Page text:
It's been a very good Cannes, crowned with a Palme d'Or which was widely anticipated, and almost yearningly desired by every single person I spoke to at the Festival.
This is a flat-footed remake of a mildly amusing 1966 caper movie starring Michael Caine as a cockney conman posing as an aristocrat who hires chorus girl Shirley MacLaine to help him cheat the infinitely rich Herbert Lom in Hong Kong and in a fictitious Arab state.
The Coen brothers' excellent western True Grit is a second and rather different version of Charles Portis's novel, rather than a remake of the 1969 film that brought John Wayne an Oscar as the one-eyed bounty hunter Marshal Rooster Cogburn.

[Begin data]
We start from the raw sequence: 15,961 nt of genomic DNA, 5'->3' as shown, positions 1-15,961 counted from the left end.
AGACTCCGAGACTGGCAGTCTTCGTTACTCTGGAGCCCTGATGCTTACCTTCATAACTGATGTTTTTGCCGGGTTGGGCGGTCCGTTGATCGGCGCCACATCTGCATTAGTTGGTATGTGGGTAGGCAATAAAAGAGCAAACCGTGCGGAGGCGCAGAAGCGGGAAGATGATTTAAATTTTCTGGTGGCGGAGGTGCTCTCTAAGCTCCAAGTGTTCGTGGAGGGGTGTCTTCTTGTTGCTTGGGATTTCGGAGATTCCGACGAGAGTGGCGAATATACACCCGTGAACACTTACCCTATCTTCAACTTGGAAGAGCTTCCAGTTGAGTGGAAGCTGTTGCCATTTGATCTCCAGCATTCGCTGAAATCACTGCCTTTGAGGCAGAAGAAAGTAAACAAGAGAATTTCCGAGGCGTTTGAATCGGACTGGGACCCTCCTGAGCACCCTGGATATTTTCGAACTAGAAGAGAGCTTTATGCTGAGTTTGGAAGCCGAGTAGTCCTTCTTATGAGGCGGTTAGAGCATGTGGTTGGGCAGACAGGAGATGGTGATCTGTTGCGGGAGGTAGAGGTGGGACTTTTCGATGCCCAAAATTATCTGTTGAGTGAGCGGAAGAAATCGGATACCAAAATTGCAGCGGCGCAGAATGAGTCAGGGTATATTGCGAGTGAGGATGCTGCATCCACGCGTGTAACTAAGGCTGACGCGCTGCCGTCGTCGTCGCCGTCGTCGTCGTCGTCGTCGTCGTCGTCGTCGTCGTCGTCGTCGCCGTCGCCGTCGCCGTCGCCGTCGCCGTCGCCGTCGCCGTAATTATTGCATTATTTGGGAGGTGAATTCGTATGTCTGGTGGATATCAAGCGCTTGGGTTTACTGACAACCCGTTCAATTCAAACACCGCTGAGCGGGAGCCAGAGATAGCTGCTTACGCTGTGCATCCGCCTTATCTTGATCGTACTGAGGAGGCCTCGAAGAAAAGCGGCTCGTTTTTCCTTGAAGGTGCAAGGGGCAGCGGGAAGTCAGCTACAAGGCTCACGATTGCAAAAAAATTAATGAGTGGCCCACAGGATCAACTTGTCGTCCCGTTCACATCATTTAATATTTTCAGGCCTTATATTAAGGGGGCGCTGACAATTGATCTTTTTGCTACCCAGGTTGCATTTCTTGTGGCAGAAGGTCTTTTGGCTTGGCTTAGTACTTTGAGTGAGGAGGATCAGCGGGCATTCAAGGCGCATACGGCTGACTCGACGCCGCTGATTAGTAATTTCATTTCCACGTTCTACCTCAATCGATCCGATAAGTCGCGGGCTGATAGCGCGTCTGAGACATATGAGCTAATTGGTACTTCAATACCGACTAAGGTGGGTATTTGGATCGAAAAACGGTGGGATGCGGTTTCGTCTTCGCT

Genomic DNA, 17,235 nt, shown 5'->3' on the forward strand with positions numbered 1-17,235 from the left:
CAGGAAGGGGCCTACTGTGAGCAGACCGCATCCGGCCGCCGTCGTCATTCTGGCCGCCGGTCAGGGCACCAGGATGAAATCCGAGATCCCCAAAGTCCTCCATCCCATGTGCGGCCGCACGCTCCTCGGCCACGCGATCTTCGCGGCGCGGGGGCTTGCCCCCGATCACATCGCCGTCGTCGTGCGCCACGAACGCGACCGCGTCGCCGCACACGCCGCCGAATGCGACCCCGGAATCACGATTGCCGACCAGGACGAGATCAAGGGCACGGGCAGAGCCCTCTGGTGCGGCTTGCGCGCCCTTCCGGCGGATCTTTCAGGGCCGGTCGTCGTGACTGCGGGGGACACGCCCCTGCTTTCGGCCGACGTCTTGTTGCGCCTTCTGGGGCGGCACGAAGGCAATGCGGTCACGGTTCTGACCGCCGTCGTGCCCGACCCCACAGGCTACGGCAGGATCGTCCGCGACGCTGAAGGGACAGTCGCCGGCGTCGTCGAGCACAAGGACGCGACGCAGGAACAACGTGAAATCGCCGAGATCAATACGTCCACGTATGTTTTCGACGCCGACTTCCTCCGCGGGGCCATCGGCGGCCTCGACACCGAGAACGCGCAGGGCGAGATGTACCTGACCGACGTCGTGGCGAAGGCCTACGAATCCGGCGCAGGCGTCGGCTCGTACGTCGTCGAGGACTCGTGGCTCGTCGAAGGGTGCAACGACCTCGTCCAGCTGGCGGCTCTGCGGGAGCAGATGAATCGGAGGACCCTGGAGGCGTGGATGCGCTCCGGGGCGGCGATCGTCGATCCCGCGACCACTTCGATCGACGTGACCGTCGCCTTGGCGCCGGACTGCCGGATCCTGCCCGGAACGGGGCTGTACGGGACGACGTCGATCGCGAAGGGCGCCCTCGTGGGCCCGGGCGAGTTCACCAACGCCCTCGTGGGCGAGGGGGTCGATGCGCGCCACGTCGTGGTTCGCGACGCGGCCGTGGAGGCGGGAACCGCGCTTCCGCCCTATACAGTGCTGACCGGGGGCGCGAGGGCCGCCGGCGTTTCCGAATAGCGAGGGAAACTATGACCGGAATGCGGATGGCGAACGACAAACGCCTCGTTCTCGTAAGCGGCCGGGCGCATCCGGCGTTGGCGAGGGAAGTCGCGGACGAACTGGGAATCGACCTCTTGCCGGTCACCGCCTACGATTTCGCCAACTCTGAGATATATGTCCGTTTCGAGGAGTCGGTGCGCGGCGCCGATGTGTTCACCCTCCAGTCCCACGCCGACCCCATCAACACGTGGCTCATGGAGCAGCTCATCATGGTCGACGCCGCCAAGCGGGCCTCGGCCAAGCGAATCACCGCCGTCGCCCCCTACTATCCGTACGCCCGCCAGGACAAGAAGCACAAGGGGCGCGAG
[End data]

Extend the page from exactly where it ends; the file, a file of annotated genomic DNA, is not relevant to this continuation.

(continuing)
True Grit is going great guns at the American box office, making it the Coen brothers' highest-grossing movie ever.
Jeff Bridges – stooped and shambling, with a gravelly drawl – gives us the Duke by way of the Dude in the Coen brothers' satisfying, back-to-basics overhaul of the antique John Wayne classic.
Around the world, but mostly in Hollywood, film folks' letterboxes and inboxes are filling up fast.